Recent research, published in nature genetics, identifies novel genetic influences on osteoporosis, with the potential to empower future research on osteoporosis and potentially lead to new drug targets.
Osteoporosis is a condition that develops slowly over several years and leads to increased bone fragility. Fragile bones are more prone to fracture, with hip, wrist and spine bones being particularly vulnerable to breakage. Whilst there are many factors that affect the chances of an individual developing osteoporosis such as low body weight, certain medical conditions and age, the disease is highly heritable – you are much more likely to develop osteoporosis if your family has a history of the condition. By assessing the genetic determinants of bone mineral density (BMD), the most clinically relevant factor for diagnosis, the researchers were able to create an atlas of genetic influences on osteoporosis.
GWAS identifies gene loci linked to bone mineral density and fracture risk
Using UK Biobank data, the researchers carried out a genome-wide association study (GWAS), with the aim of identifying the common genetic variants associated with estimated bone mineral density (eBMD). The study found 518 genome-wide significant loci, with 301 of these being novel. Additionally, they undertook a GWAS aimed at identifying genetic loci linked with fracture risk. The results revealed 13 loci associated with risk of fracture. As might be expected, genetic variation associated with risk of fracture was also found to be associated with BMD i.e. alleles associated with low eBMD increased fracture risk.
Causal genes linked to genetic loci
Genetic associations in humans, however, rarely result in improved clinical care, usually due to a lack of identification of causal genes at the associated loci. With this in mind, the researchers tested the DNA locations associated with BMD and fracture risk, to see which features of the DNA linked to genes that are known to influence bone biology in humans. This resulted in a set of ‘Target Genes’ that are known to have an effect on bone density and strength in humans – prioritising genes at associated loci for functional testing.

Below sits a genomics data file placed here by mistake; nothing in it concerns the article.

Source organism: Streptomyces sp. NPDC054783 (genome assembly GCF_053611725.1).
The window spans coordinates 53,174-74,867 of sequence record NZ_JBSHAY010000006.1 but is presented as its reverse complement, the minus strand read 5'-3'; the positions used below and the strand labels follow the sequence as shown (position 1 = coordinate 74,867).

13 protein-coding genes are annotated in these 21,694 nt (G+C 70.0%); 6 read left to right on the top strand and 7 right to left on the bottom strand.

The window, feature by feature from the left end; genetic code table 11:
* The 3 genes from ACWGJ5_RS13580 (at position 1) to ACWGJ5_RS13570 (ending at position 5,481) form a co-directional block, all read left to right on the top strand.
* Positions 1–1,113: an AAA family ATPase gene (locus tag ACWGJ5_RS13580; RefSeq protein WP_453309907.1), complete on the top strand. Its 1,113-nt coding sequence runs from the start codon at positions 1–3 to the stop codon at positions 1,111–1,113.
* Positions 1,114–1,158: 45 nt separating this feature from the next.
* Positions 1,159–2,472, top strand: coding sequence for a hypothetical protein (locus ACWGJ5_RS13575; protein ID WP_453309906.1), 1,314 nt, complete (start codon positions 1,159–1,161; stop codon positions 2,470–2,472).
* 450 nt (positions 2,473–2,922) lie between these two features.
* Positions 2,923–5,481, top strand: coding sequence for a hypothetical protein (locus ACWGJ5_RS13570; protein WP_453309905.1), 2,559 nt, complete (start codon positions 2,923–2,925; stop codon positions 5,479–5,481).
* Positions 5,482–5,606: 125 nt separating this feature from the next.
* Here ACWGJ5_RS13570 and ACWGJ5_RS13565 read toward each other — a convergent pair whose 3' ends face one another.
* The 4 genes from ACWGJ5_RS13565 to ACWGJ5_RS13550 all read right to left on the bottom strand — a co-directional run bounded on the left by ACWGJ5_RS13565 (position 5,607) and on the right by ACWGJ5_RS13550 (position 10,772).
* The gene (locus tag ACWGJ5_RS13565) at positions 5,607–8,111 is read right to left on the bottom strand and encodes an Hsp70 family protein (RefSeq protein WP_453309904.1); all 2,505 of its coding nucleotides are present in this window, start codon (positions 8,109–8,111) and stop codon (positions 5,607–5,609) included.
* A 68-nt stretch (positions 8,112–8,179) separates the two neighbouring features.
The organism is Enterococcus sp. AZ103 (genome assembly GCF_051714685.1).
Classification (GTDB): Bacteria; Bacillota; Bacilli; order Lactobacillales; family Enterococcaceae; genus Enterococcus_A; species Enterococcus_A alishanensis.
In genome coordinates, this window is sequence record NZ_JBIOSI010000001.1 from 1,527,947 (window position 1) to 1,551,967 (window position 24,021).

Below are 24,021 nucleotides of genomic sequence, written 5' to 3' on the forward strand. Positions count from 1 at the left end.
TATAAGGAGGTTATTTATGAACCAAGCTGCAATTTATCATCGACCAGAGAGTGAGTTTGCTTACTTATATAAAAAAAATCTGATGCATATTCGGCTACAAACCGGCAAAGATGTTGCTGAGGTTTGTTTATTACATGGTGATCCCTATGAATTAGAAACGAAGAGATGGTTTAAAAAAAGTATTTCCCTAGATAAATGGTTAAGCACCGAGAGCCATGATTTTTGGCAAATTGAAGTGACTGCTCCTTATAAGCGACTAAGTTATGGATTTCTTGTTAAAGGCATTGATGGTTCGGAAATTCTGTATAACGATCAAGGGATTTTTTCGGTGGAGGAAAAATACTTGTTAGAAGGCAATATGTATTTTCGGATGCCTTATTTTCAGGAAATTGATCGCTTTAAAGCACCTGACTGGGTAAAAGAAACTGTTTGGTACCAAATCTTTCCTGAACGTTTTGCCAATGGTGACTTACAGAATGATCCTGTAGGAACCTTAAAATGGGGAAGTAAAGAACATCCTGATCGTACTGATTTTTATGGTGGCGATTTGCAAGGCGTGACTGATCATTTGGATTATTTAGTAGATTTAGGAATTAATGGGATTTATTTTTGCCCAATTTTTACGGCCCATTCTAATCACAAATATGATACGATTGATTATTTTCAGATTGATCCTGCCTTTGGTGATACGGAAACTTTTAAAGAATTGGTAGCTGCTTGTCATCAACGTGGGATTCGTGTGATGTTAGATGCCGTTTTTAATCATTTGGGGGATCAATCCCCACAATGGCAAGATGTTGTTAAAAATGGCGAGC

Using mouse models for in-depth analysis
The study initially used mouse models to successfully test the validity of the identified Target Genes, with outlier phenotypes more frequent in mice with disruptions to 126 Target Genes compared with 526 unselected knockout lines. The in vivo and in vitro data produced thus far in the study converged to identify DAAM2 as a highly credible and novel osteoporosis gene.
After discovering that inducing a double strand break in the DAAM2 gene severely impairs mineralization in human bone cells, the researchers used mice obtained from the Wellcome Trust/Sanger Institute (generated as part of the IMPC, using ES cells) for in-depth characterisation of DAAM2. Mice with both versions of their DAAM2 gene disrupted (Daam2tm1a/tm1a) exhibited reduced vertebral bone mineral content accompanied by a small reduction in femur length. Perhaps most significantly, the mutant mice also had markedly reduced bone strength. The increased cortical porosity observed in both male and female Daam2tm1a/tm1a mutants, along with the abnormal bone composition and structure exhibited, allowed the researchers to conclude that this decreased bone strength in Daam2tm1a/tm1a mice was not simply a result of abnormal bone turnover. If DAAM2 proves to be a viable drug target – it could result in a complementary therapeutic strategy for the prevention and treatment of osteoporosis.